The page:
The fallout from Sunday’s Manchester derby has continued to rumble on with City’s Gareth Barry charged with verbally abusing a match official and a 15-year-old arrested for sending a racist tweet to a United player during the match.
English football, long seen to have dealt with previous problems with hooliganism and racism, has been hit by a series of recurrences in recent times.
The country had hoped the golden glow of a triumphant London Olympics had set an example for a game still recovering from the effects of the John Terry and Luis Suarez racism rows.
However, Sunday’s pulsating match at City’s Etihad Stadium, won by the visitors 3-2 after a late goal by United’s Dutch striker Robin van Persie, was marred by crowd disturbances towards the end of the game.
Police are trying to identify a supporter who threw a coin at United defender Rio Ferdinand which left him bleeding from a cut about his left eye, while a City supporter ran onto the pitch and had to be restrained by the home side’s goalkeeper Joe Hart.
Thirteen people were arrested after the match, with nine being charged.
There was further action on Monday, with Greater Manchester Police dealing with the latest in a long line of Twitter-related problems in English soccer.
“Police investigating a racist tweet sent during Sunday’s Manchester derby have made an arrest,” a GMP statement said on Tuesday.
“An investigation was launched following a message directed at a Manchester United player. A 15-year-old boy was arrested on suspicion of a racially aggravated public order offence on the evening of Monday 10 December 2012.”
On Tuesday, City midfielder Barry booked himself a date with the Football Association after it announced the England man had been charged for using abusive language towards a match official.
Since English outrage after their Under-21 team were subjected to racist chanting by Serbian supporters in October, the spotlight has been fixed firmly on the English domestic game as it grapples with seemingly weekly incidents of trouble.
Premier League club Norwich City have reported four cases of racist abuse aimed at their Cameroon defender Sebastien Bassong in the past two weeks, coming from both individuals in the crowd and via social media.
Referee Mark Clattenburg was cleared of making a racist remark towards Chelsea’s John Obi Mikel during a match with United in October, when a Stamford Bridge steward was injured when Chelsea fans vented their anger at United’s winning celebrations.
Half a seat was thrown onto the pitch while at other matches fans have been seen making monkey impressions in the stands.
That same month, Sheffield Wednesday goalkeeper Chris Kirkland was punched in the face by a Leeds United fan during a second-tier match.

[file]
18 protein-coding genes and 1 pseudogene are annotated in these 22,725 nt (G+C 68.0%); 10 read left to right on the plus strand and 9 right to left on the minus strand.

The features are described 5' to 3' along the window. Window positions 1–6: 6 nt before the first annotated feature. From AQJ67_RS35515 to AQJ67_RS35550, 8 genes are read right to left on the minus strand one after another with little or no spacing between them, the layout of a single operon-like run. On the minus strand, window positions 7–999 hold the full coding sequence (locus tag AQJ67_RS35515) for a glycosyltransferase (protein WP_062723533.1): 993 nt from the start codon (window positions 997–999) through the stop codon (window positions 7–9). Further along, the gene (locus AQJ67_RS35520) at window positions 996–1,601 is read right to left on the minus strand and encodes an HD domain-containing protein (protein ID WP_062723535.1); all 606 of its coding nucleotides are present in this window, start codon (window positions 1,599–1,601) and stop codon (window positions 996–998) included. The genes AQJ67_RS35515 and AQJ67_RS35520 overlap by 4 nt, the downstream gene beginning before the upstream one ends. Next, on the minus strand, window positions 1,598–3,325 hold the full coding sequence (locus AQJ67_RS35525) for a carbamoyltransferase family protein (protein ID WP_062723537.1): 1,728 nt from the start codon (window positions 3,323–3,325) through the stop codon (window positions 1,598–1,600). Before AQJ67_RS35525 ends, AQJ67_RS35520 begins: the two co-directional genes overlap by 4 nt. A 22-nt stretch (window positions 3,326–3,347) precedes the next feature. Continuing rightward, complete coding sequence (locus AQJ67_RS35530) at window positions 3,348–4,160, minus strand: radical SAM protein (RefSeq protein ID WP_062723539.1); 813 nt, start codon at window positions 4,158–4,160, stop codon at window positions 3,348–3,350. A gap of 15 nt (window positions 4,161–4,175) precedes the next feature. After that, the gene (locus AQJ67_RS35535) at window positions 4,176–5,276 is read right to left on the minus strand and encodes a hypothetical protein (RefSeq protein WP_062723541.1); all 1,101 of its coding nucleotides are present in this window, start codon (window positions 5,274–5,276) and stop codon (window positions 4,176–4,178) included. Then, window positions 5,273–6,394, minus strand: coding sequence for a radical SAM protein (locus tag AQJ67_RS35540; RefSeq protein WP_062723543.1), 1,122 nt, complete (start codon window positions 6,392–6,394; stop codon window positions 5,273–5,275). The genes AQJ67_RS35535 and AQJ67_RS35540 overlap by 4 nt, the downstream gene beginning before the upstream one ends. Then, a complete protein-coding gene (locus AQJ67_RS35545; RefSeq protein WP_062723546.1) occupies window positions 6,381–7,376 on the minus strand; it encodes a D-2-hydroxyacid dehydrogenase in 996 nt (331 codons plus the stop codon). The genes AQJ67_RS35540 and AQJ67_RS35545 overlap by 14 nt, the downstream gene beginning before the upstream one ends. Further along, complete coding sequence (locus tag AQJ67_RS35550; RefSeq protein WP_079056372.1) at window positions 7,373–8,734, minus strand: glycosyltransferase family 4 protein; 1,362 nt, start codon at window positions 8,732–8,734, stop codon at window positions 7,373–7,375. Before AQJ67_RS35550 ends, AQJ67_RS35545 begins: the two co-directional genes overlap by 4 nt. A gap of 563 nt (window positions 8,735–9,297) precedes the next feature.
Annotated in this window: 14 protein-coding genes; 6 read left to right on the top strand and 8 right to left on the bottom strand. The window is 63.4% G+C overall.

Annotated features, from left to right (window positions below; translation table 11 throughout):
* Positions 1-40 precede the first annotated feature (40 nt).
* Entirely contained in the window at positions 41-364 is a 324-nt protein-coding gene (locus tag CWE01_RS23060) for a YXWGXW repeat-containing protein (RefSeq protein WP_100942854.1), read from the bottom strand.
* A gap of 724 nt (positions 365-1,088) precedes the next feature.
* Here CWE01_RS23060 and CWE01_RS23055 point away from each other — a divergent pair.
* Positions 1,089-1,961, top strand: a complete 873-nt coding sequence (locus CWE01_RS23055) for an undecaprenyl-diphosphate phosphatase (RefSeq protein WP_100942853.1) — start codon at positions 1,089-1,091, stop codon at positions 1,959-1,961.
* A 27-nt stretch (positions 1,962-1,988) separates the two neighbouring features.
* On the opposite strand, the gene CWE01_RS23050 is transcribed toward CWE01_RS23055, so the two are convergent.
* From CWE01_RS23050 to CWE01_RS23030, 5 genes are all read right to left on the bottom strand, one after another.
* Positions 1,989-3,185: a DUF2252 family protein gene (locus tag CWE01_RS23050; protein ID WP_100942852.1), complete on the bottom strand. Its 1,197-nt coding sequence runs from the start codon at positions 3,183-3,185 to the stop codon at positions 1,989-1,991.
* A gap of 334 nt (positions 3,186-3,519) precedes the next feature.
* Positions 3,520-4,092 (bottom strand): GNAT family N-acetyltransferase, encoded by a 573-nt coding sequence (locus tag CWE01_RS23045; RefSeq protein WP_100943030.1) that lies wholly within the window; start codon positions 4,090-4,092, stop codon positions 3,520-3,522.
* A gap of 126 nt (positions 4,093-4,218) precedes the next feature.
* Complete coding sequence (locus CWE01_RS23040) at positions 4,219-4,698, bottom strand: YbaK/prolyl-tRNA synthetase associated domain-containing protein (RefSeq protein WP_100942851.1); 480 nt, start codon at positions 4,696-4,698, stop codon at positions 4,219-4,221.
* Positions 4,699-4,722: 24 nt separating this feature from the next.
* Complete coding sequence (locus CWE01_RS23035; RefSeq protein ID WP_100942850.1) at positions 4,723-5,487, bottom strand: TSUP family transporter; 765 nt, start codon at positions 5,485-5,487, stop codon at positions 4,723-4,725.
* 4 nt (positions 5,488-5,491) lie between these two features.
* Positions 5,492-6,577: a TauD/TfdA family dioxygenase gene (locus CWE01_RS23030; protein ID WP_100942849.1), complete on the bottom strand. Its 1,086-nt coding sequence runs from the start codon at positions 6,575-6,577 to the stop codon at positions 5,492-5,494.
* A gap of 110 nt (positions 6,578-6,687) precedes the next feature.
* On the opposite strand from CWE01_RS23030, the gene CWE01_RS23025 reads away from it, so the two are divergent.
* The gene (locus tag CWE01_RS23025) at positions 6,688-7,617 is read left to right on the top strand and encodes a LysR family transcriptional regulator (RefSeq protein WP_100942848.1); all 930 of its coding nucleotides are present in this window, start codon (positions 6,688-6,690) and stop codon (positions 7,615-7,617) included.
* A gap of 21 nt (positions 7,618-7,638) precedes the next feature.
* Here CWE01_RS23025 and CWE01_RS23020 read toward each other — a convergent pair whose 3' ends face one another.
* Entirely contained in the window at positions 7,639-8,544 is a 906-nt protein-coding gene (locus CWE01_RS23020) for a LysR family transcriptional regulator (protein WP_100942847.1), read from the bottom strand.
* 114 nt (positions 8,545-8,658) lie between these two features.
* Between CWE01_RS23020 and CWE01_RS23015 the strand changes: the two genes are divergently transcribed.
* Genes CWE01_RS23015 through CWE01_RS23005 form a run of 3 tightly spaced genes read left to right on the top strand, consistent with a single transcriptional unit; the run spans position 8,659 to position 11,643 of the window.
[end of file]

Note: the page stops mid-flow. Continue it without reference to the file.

All this has occurred as the Terry racism saga came to a conclusion, with the former England captain being banned by the FA for four matches for racially abusing Anton Ferdinand, Rio’s brother, a year ago. The Chelsea defender was cleared in a criminal court.
Lord Herman Ouseley, the chairman of anti-racism group Kick It Out, has accused Chelsea and Liverpool - who last season had striker Suarez banned for eight matches for racially abusing United’s Patrice Evra - as well as the Football Association and the Premier League of a failure of “morality” and “leadership”.
He described the last year as “12 months wasted in hypocrisy” by the authorities.
“There is very little morality in football among the top clubs,” he told the Guardian newspaper.
“Leadership is so important; you have to send a powerful message that racism is completely unacceptable,” he said. “But there is a moral vacuum. The big clubs look after their players as assets. There was no bold attitude from them, to say that they would not put up with it.”
Ouseley went on to say that despite Terry being found guilty and the FA commission expressing doubt on the evidence of team mate Ashley Cole, he felt neither the club, the FA nor the Premier League had made any strong statement of disapproval.
“The condemnations have been mealy mouthed,” Ouseley said.
Following the events in Manchester, authorities have been vocal in their condemnation with the Professional Footballers’ Association boss Gordon Taylor suggesting netting should be erected in some parts of stadiums to protect players from objects being hurled from the crowd.
Many fans have argued that such an idea would be a retrograde step and regard the netting as an alien concept used in soccer trouble spots around the world. However, countries with hooligan problems such as Italy have not been on the front pages of the newspapers as often as England in recent months.
The FA’s chairman David Bernstein has said fans who “hijack” matches with bad behaviour should be banned for life.